The first extended transformational-generative grammatical study of any aspect of a language written by anyone other than Noam Chomsky was the study of nominalizations by Robert B. Lees in his MIT dissertation, published as a monograph in 1960. In it, Lees attempted, among other things, to offer a detailed treatment of noun-noun compounds. Other early studies in generative grammar followed. Part of what they were attempting to do was to give a syntax for nominal compounds that would explain what patterns of meaning were available in noun-noun compounds: tree house means "house in a tree" (a location relation), while lion king means "king who is a lion" (a predication relation), and tax collector means "collector of taxes" (a verb-object relation), and so on. I never thought such research was on the right track. It seemed to me that the semantics of such noun-noun combos was so protean that nothing could ever come of it. And I was reminded on this the other day when I saw this headline in a British newspaper:
Detective attacks jailed canoe wife who lied to sons
What, I hope you are asking yourself, is a canoe wife?
It turns out to mean (as those following stories in the popular press within the UK would know) to mean "wife of the man who pretended to have drowned while out on the ocean in a canoe".
The story involved a dishonest couple, John and Anne Darwin, of whom the lead detective in the case disapproved strongly enough to publicly call them "despicable". Facing a certain amount of debt, they faked the husband's death, making it look like a canoe outing off the Durham coast in northern England had ended in a drowning tragedy. Executing the plan involved Anne Darwin telling their two grown sons mournfully that their father had perished, and watching them go through the grief process (one of them took it especially hard). John Darwin hid out in his home town, living secretly with his wife, for four or five years, and then the couple started making plans to move overseas. On a visit to Panama the couple were stupid enough to let a property agent photograph them, and the photo was put on the web. In December 2007 John Darwin conceived of the brilliant idea of simply walking into a police station (while Anne was back in Panama) saying he had amnesia and didn't know who he was or where he had been. But he had overestimated police gullibility. Detectives rapidly suspected that he was a liar. The game was finally up when someone simply typed "John, Anne, Panama" into the Google search box and Google images came up with the Panama photo. John was charged and convicted. Then they looked into the Anne's culpability. In the end, convicted of six counts of fraud and nine of money laundering, she actually got a slightly longer sentence (six and a half years) than he did.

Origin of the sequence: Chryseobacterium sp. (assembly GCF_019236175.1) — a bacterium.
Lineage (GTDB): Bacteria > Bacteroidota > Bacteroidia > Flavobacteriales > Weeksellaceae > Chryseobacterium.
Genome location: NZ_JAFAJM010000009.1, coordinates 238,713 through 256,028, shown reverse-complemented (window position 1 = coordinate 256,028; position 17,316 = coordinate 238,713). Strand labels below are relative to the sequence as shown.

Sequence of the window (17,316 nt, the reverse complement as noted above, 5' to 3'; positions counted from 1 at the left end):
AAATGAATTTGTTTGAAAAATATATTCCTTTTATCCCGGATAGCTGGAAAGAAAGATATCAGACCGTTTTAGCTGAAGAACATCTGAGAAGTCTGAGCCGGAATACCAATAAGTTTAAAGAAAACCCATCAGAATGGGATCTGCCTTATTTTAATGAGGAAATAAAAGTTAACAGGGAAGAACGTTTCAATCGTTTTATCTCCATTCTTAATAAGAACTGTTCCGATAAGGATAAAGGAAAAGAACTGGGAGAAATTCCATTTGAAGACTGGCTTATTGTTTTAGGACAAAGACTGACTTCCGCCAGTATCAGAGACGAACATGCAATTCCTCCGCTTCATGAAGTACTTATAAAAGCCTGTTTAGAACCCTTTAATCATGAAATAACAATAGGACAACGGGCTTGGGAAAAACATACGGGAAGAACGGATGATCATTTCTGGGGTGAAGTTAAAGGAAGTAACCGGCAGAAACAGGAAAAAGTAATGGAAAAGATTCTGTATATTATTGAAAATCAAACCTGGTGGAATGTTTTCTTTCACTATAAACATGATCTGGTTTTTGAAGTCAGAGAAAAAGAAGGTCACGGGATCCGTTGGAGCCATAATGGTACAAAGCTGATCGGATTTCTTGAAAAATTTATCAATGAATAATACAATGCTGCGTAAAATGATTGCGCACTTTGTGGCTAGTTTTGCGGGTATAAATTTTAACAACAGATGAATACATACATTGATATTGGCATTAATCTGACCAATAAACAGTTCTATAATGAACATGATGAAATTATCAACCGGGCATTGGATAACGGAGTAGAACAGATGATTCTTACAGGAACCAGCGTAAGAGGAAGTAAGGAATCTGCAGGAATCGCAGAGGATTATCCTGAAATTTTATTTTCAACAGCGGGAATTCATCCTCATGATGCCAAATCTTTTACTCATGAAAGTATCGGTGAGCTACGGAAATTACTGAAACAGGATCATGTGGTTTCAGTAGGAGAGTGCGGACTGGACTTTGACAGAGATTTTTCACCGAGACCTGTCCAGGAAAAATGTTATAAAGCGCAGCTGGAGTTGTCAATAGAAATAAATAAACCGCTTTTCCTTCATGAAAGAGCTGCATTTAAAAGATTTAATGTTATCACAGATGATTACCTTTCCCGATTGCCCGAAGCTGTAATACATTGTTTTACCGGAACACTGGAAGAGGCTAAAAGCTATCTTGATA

[This account of the Darwins' fraud was revised and corrected with the help of the Wikipedia entry after this was first posted.]
In my view, there is no sense in trying to develop a taxonomy of possible semantic relations that noun-noun compounds can express, given that one of them would apparently have to be a relation that permits N1 N2 to hold of a person x iff N2 is the name of the relation that x bears to some person y such that y was involved in an incident in which an object of the type N1 played a salient role. Define the notion "natural semantic relation" as you will, this surely isn't one.
It looks to me like a noun-noun compound N1 N2 can be formed given just about any relation between N1-type things and N2-type things that turns out to be a relevant one for the description of some situation.
Addendum: By the way, irrelevantly, Howard Jacobson wrote a column in The Independent in which he quoted a headline saying "Despicable canoe couple sent to prison" and added that it "gave one pause". But his reason for puzzling over it was idiotic: he said, "What's a despicable canoe? In fact it was the couple who were "despicable" in the judge's view on account of their deception of their sons." He's just trying (and failing) to make a stupid joke, I think. The point is not to find perversely misguided parses. The interesting thing is the noun-noun compound canoe couple, not the fact that (like any noun) it can be modified by an attributive adjective.